While not righteous or honorable in any traditional sense, the Pardoner argues that he is appropriate to preach against his personal vice of greed due to his understanding of the sin and that in the process he is able to truly assist others in the relinquishment of their faults. In correspondence, the Pardoner “preach for nothing but for greed of gain… from it, I can bring them to repent” (p. 243). The transparency of the Pardoner’s confessions is without a doubt
The pardoner is proud that he absolves people of their sins, while committing one of his own. He brags to the other pilgrims that his purpose as a pardoner is to “preach for nothing but for greed of gain” and therefore, as he explains, “I preach against the very vice/ I make my living out of - avarice” (Pardoner’s Tale, 243). The pride the pardoner has in his work allows him to successfully swindle money from people because he enjoys deceiving them into thinking they are donating money to the Church, when really he uses the profit to his own advantage. Through his bragging, the pardoner shows no remorse for his actions and the pride he has in his sinful
The elder two “agreed to slay the third and youngest.” (Chaucer 257/258). Literally as soon as the youngest left, the other two started plotting his death. But what they would not expect is that he had had the same thought. He purchases wine that contains poison, killing two birds with one stone. Upon his return the youngest rioter stabbed to death, and the other two died from drinking the poisoned wine.
He viewed Odysseus and his men as intruders. To show them how angry he is, Polyphemus does this “Then he dismembered them and maid his meal/ gasping and crunching like a mountain lion everything: innards, flesh and marrow bones” (9.195-198). The Cyclops savagely murdered Odysseus’s men. After he is done, Odysseus and his men make a plan to leave. There plan is to get the Cyclops drunk and stab his eye out, so he cannot see and they can escape.
The youngest man was afraid that the other two won 't give him the money, he bought one bottle of poison and put into other two bottles of wines, saved the third one without poison for himself. They killed him when he returned, after that they sat down and drunk the wines and died, then three of them found
Greed instantly blinded the rioters from their original mission of justice, and “no longer was it Death those fellows sought.” (Chaucer 253) The fellows individually began to seek their own gain and larger share of the gold. One pardoner leaves, and the other two plots against the one. However, the one returns with cups of poisoned wine, and after the two attacked him, they drank the wine and died. Ultimately, each of the rioters truly did meet death. Each of the pardoners sought to kill another in order to get all the gold to himself, when even a third was ample.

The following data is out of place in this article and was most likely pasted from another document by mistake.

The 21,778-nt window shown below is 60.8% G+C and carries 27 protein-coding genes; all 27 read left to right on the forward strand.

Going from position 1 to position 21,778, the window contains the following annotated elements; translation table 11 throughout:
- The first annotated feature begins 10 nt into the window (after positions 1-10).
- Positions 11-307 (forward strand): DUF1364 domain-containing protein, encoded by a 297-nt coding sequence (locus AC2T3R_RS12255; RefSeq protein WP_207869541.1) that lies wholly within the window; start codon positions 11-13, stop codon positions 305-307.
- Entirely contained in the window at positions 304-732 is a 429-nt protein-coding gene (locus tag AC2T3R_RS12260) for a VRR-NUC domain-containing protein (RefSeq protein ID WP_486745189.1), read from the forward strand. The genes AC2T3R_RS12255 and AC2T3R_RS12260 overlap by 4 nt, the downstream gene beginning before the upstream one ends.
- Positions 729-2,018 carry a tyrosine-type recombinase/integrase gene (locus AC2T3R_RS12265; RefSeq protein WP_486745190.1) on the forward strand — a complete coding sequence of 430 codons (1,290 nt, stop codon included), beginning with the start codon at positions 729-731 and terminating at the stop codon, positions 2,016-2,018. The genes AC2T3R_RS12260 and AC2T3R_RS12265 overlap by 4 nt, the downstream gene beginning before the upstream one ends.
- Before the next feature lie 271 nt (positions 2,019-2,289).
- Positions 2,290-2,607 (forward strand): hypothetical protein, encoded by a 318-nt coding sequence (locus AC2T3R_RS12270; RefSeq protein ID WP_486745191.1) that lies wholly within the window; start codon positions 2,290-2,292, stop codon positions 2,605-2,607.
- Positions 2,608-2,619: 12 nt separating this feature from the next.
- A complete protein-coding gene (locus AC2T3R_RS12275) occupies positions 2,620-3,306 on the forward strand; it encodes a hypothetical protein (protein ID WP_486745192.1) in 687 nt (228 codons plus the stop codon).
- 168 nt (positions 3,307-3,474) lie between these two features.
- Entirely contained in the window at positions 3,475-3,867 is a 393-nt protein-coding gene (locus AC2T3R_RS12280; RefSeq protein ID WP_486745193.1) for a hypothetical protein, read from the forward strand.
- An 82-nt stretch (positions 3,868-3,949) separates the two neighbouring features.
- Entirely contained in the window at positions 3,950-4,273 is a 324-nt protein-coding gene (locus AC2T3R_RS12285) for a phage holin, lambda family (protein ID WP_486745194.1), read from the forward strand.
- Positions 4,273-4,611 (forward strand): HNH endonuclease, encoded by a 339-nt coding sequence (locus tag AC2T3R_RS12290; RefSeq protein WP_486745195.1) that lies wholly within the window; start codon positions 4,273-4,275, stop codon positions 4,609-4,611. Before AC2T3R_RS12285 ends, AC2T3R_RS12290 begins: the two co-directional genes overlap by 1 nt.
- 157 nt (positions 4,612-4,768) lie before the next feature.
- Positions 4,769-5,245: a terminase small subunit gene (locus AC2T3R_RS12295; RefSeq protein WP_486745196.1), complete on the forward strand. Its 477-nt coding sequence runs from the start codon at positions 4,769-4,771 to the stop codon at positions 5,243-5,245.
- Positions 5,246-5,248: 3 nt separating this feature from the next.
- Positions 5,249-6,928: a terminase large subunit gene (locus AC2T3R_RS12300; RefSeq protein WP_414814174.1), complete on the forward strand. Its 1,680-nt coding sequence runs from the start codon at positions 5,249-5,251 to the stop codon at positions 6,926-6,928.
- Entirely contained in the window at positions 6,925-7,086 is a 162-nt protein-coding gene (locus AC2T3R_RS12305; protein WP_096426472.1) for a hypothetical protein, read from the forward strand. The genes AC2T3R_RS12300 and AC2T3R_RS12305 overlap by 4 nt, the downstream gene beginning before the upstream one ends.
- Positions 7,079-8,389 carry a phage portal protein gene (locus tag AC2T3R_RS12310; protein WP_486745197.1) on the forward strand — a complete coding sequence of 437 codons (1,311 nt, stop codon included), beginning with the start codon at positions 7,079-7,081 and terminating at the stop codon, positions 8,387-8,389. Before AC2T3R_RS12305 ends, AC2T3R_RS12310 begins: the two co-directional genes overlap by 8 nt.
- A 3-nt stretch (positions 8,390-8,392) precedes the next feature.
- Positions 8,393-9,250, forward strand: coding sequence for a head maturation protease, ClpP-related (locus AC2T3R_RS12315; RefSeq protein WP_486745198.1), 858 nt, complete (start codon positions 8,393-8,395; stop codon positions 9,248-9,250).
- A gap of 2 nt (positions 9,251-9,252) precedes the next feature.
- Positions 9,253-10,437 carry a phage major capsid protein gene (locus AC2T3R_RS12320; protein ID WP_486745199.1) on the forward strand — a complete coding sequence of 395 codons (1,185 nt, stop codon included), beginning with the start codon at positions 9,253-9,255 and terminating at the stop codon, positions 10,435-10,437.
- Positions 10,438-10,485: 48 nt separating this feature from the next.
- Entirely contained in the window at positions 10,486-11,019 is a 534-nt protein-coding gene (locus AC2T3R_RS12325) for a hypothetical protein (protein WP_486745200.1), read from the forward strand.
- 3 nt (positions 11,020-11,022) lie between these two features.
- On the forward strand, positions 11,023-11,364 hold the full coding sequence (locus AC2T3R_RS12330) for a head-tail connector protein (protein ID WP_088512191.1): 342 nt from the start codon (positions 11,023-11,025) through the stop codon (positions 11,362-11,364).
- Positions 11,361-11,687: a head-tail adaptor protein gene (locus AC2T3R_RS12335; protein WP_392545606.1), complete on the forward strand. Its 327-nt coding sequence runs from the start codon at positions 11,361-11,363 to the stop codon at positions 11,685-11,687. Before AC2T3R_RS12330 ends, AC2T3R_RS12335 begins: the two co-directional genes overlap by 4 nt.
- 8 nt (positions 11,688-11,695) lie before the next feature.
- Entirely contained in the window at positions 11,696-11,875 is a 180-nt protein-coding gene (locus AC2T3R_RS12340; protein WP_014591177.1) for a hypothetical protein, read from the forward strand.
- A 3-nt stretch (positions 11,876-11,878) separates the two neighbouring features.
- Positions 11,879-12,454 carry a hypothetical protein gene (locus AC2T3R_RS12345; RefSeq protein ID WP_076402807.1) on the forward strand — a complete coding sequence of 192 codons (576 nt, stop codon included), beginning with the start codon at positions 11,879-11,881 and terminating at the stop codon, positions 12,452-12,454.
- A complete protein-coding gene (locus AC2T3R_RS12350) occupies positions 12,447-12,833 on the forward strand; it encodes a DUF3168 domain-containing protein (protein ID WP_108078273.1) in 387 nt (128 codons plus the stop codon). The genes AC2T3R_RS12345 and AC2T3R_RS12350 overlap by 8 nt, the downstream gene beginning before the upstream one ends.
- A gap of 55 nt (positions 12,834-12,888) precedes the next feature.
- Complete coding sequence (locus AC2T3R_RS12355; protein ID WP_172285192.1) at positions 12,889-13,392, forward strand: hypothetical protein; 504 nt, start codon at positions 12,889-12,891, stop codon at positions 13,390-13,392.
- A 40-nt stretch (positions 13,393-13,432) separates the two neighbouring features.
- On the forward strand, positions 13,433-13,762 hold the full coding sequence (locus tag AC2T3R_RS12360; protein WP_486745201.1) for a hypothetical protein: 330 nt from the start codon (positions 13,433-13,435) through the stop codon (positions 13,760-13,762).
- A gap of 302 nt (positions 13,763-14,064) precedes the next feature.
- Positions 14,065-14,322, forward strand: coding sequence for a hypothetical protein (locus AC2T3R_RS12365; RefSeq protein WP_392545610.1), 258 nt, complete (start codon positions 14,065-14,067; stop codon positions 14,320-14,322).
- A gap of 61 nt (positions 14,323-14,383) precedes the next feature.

The three rioters, an old man, and Death himself were some of the main characters in the Pardoner’s tale. The three rioters were witnesses to a funeral knell which took place while the threesome was drinking at a tavern. One of these young men was informed that the corpse that was being carried was one of their companions, the readers are unsure about this statement because these young flemish men were described as drunk by the Pardoner. The old man instructed the flemish rioters on where they can find Death whom they blame for the murder of the body in the coffin. From one perspective, the old man represents the potential evil within an individual.
The discovery of this gold corrupted the rioters and led them to their death. This story is ironic because the reader expects them to end up with the gold but they all die in the end. After the story, the Pardoner says "Your horse may throw you down and break your neck" implying that you will die if you do not buy his relics. This is ironic because the Pardoner is being greedy just after he told a story about how greed will get you killed. These examples of irony in the Pardoner's tale serve to demonstrate specific moral lessons.
For them to get some money from the Dorset family they thought about kidnapping Johnny and then make them give them money for Johnny. So when they went to get Johnny, Bill tried to give him some candy and Johnny hit him in the eye with a brick. After he hit Bill in the eye, they started to chase him and when they caught him they took him to a cave. While they was at the cave Bill was beat up by Johnny. Then Sam told Johnny to not beat up Bill while he gone or he was going to take him home and Johnny didn’t want to go home.
As opposed to the Grandmothers constant change of morals to favor certain situations, the Misfit has morals that are set in stone and adhere to his past, present and future. As the two characters converse, religion sparks an interest in the Misfit because it is something he is interested in understanding but knowing it must not be true. He believes that he must see it with his own eyes to prove the existence. His concept of reality also relates himself to Jesus, so much so as to believe he is a realistic representation of Him. He goes on to tell that the only difference is between the crimes committed and the proof held against him.